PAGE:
Day 9 – Gettin’ Zzz’s

Functioning without adequate sleep is stressful.  So, I’m assuming that getting enough sleep is one of the requirements of de-stressing.  I don’t have a good handle on this sleep thing.  I think I’m sleeping fairly well these days, but then out of the blue — a night of elusive sleep.sleep blogHere’s what I know will keep me awake:

  • Caffeine in the evening.
  • Watching a thriller type show before bed, and for me it doesn’t take much to be a thriller.
  • Getting sleepy and forcing myself to stay awake longer.
  • Any confrontations before bed — best just not to talk to me.
  • Knowing that I need to be up early the next day, and trying to force  myself to sleep quickly.
  • Working right up to bedtime.
  • A hot shower right before bed.
  • A barometric pressure change.
  • Having a nap during the day.
  • Worry.
  • Light.
  • Noise.

And here’s what I know helps me to fall asleep:

  • A warm, relaxing bath before bed
  • Reading a short inspirational reading before bed, or reading a semi-boring book.
  • About an hour of calm before bed.
  • An overdose of carbohydrates — obviously not a good choice.
  • Knowing that I can sleep in the next day.

Sleeping shouldn’t be this complicated!  Ever wonder why they call it, fall asleep?  Just what takes you from one state to another?  I’ve never been one of those lucky people who get into bed, and no matter what the conditions, they are immediately are asleep.  Clearing my mind and paying attention to my above lists seem to be the most reliable way for me to cross from awake to asleep.  Yet, even after all these years, I don’t have the process of passing from one state to the other down pat.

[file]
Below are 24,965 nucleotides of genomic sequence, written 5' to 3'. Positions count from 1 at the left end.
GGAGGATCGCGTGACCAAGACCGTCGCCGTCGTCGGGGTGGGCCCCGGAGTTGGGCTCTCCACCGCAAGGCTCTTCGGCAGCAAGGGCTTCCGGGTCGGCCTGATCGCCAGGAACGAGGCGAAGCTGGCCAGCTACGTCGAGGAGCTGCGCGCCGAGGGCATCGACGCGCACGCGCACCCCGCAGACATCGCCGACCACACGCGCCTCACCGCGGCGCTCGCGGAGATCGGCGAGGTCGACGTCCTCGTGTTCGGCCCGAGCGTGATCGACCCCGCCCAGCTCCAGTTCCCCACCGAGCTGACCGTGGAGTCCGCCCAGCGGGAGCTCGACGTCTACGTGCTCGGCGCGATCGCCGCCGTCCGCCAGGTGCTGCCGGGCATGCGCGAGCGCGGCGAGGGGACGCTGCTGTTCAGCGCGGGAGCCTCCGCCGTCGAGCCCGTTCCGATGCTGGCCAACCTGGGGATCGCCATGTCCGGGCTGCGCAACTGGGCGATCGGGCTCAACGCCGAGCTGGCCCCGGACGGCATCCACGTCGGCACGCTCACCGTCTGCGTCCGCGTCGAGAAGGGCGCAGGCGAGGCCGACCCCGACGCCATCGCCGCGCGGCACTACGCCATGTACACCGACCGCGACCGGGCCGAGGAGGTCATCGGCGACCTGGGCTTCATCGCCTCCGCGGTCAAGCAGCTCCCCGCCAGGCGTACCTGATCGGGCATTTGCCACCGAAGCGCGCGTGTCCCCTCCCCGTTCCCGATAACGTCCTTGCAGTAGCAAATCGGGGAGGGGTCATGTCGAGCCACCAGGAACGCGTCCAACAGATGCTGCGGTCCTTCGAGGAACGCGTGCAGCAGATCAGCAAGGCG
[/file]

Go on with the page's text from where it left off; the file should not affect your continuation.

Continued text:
What are your tips for good sleep?

Mind on my Brain – or – Brain on my Mind

Day 7 of BlogtoberFest and 31 Days.  Obviously, day 5 and 6 are missing.  Everyday is just too much blogging for me, and probably too much reading for you.  Yes!  As a public service, I’m saving you from excessive blog chatter.

On to minds and brains, which does have something to do with stress reduction.  I’m not being chased by lions; there is no “thing” out there to cause me stress.  Yet, my body continues to respond as if that were indeed what was happening.  My cortisol overload is coming from my mind, from my thoughts.  mind blogThe mind and the brain have always intrigued me.   When I was a philosophy student a zillion years ago, Immanuel Kant was my hero.  Kant believed that time and space are constraints that we put on our perceptions rather than being something outside of us.  Of course, this is a simplification;  after all, it took him volumes to say it.  Never the less,  it gave me a starting point for understanding.

This interest was peaked again a couple of years ago by a TED Talk by a neuroanatomist, Dr. Jill Bolte Taylor, who had a stroke.  If you haven’t seen this, and I know it’s 20 minutes long, it really is worth it.  She’s funny, too.  Since watching it, I have read her book My Stroke of Insight: A Brain Scientist’s Personal Journey several times.  I read it again this summer, and now it seems that every book I pick up has to do with brains and thoughts.  You’ll be hearing more about this gray matter.

Would love to hear what you think of Dr. Taylor’s TED talk, and if it gives you pause for thought.  It’s on YouTube here and has been viewed over 2.5 million times.